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Amey wins £2.7bn Birmingham Roads PFI

Amey has beaten a Laing O’Rourke/Vinci/WSP bid to be appointed as preferred bidder for Birmingham’s £2.7bn highways maintenance and management private finance initiative (PFI) contract.

The contract is the largest ever signed by a local authority, and will pave the way for further similar schemes, such as the £2bn Sheffield roads PFI.

More than 300 jobs will be created in the city; with a further 300 staff likely to transfer from Birmingham City Council to work on the project with Amey following financial close, expected in October, with work due to begin in 2010.

Birmingham City Council has already appointed Hewitt Freeborn Associates Ltd to lead the project team. Its director Steve Freeborn said: “This project has an initial capital investment of £350M along with PFI credits of £608M; it’s the first time there has been an all-in-one contract for highways services and it will transform service and infrastructure in the region,” he said.

Amey will operate and maintain Birmingham’s highways infrastructure – including 2,500 KM of road network, nearly 100,000 street lights, as well as over 850 highway structures and bridges across the city for 25 years.

The bulk of investment will come in the first five years to remove the backlog of work and increase standards, followed by higher expenditure for a further 20 years to maintain the city’s highway infrastructure.

Leader of Birmingham City Council, Cllr Mike Whitby, said: “The City Council is leading the way with this pathfinder project that will provide a significant capital investment in our roads. The process to reach a Preferred Bidder appointment has rightly been a detailed one. We received two very good bids and these have been evaluated thoroughly.  We believe Amey can help the City Council deliver this significant investment in the highway and give Birmingham the improved highway network it deserves.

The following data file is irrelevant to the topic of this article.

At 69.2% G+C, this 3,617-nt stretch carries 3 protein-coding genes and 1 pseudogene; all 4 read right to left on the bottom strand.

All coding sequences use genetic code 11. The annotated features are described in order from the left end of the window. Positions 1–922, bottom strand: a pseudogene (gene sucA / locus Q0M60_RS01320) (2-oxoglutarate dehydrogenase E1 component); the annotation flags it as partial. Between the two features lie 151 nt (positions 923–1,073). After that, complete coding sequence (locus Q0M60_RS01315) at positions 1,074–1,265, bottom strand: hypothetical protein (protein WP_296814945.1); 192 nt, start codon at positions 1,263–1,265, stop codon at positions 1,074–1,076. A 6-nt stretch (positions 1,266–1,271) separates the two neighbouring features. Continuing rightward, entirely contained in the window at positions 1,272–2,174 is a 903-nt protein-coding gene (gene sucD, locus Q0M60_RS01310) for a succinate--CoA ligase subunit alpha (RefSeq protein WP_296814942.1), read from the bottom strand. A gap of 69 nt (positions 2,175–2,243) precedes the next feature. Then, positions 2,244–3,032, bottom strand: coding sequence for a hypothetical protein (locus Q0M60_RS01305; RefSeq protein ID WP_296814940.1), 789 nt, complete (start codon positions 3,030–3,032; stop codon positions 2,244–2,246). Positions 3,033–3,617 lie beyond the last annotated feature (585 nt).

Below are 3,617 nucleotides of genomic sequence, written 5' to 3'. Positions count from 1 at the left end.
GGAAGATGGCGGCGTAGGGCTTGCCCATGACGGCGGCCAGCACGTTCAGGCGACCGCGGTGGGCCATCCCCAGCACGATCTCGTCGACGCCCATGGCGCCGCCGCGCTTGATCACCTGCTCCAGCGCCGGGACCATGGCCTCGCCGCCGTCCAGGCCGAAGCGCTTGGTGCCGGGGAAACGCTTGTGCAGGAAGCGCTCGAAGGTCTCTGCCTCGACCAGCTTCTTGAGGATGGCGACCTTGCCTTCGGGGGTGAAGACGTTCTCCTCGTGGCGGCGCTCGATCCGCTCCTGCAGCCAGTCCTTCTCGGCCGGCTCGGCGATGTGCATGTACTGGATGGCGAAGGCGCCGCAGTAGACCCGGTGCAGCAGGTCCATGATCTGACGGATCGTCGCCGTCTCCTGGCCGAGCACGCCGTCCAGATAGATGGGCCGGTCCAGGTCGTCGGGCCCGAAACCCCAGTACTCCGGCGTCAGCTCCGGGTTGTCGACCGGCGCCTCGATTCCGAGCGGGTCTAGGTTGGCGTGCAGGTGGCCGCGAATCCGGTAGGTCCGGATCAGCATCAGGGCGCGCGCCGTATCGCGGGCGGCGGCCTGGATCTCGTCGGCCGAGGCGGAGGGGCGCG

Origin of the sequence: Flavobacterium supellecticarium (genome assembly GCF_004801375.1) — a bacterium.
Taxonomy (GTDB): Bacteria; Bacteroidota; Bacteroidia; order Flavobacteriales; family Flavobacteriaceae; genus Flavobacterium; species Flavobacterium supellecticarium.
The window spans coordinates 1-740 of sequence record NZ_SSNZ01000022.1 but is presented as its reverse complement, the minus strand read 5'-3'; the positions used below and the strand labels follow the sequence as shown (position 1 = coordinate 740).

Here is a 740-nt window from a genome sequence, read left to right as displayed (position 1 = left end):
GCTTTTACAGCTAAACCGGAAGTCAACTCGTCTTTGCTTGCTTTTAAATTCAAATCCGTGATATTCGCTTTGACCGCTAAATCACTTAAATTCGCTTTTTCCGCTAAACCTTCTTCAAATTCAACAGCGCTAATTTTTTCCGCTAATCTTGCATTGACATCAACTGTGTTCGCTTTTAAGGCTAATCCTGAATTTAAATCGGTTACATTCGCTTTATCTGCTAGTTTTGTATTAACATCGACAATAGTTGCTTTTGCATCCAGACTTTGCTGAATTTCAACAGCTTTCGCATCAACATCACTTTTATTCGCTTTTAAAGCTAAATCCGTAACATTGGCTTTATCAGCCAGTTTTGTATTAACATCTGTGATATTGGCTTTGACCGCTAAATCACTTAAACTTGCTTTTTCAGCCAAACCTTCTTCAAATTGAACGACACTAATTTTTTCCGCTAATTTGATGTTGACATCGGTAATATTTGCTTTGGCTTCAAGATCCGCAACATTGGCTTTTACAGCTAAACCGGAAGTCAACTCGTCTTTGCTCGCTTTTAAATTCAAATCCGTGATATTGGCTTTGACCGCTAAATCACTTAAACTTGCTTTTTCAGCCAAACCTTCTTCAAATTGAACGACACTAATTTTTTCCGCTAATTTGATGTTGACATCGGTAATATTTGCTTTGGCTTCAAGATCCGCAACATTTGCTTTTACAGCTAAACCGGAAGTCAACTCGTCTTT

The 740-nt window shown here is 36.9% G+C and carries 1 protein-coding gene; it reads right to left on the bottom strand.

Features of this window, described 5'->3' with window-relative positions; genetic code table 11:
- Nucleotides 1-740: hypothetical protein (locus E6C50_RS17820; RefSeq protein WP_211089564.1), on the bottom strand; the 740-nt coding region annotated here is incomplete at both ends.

“Our next steps will be to work with Amey to finalise the contract details. After the contract is signed, we will continue to work closely together to draw up detailed implementation plans, with the intention of commencing work in April 2010.”

Amey chief executive Mel Ewell said: “Birmingham and the surrounding area is one of the most important road networks in the UK, providing essential transport links between some of the country’s largest industrial and metropolitan hubs and we are looking forward to improving the city’s highway infrastructure for the benefit of all those who live, work and travel in it.”

The contract includes the improvement and repair of the roads in Birmingham, including maintenance of footways, bridges, street lighting and traffic signals as well as the upkeep of street scenery such as safety barriers, seats and trees.

Amey will also play a part in supporting development of the traffic management strategy for the city’s road network. The aim is to implement new technology systems to support the Council in reducing congestion and improving

Amey project director Frank Coldwell said: “The initial part of the contract will see substantial investment in the city meaning the local workforce will receive a huge boost as jobs will be created in all areas of the city.”

Amey currently employs over 1,000 people in the region. Earlier this year the company announced its intention to open an International Design Hub in the city, -now confirmed as Colmore Plaza -   in order to consolidate its existing consultancy team and 250 designers, plus a further 500 professional design engineers.

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